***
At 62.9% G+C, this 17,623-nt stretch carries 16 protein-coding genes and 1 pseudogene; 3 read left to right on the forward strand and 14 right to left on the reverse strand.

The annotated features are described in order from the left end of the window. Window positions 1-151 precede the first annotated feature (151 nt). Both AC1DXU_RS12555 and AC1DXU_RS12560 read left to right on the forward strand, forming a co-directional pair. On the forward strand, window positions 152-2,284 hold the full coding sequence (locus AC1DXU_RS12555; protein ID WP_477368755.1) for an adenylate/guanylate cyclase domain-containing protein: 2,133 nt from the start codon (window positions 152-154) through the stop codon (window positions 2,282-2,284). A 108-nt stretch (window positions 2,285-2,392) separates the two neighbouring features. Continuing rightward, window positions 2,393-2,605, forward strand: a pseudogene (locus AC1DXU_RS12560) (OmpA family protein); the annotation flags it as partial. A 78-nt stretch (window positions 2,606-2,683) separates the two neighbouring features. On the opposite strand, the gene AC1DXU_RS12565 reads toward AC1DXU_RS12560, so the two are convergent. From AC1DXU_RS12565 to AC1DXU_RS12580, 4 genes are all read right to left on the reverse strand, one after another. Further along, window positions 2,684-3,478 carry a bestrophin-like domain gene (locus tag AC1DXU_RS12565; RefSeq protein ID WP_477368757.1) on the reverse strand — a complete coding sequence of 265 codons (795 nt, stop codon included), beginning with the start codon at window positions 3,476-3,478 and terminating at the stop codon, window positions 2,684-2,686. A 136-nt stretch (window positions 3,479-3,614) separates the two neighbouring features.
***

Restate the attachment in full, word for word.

At 62.9% G+C, this 17,623-nt stretch carries 16 protein-coding genes and 1 pseudogene; 3 read left to right on the forward strand and 14 right to left on the reverse strand.

The annotated features are described in order from the left end of the window. Window positions 1-151 precede the first annotated feature (151 nt). Both AC1DXU_RS12555 and AC1DXU_RS12560 read left to right on the forward strand, forming a co-directional pair. On the forward strand, window positions 152-2,284 hold the full coding sequence (locus AC1DXU_RS12555; protein ID WP_477368755.1) for an adenylate/guanylate cyclase domain-containing protein: 2,133 nt from the start codon (window positions 152-154) through the stop codon (window positions 2,282-2,284). A 108-nt stretch (window positions 2,285-2,392) separates the two neighbouring features. Continuing rightward, window positions 2,393-2,605, forward strand: a pseudogene (locus AC1DXU_RS12560) (OmpA family protein); the annotation flags it as partial. A 78-nt stretch (window positions 2,606-2,683) separates the two neighbouring features. On the opposite strand, the gene AC1DXU_RS12565 reads toward AC1DXU_RS12560, so the two are convergent. From AC1DXU_RS12565 to AC1DXU_RS12580, 4 genes are all read right to left on the reverse strand, one after another. Further along, window positions 2,684-3,478 carry a bestrophin-like domain gene (locus tag AC1DXU_RS12565; RefSeq protein ID WP_477368757.1) on the reverse strand — a complete coding sequence of 265 codons (795 nt, stop codon included), beginning with the start codon at window positions 3,476-3,478 and terminating at the stop codon, window positions 2,684-2,686. A 136-nt stretch (window positions 3,479-3,614) separates the two neighbouring features.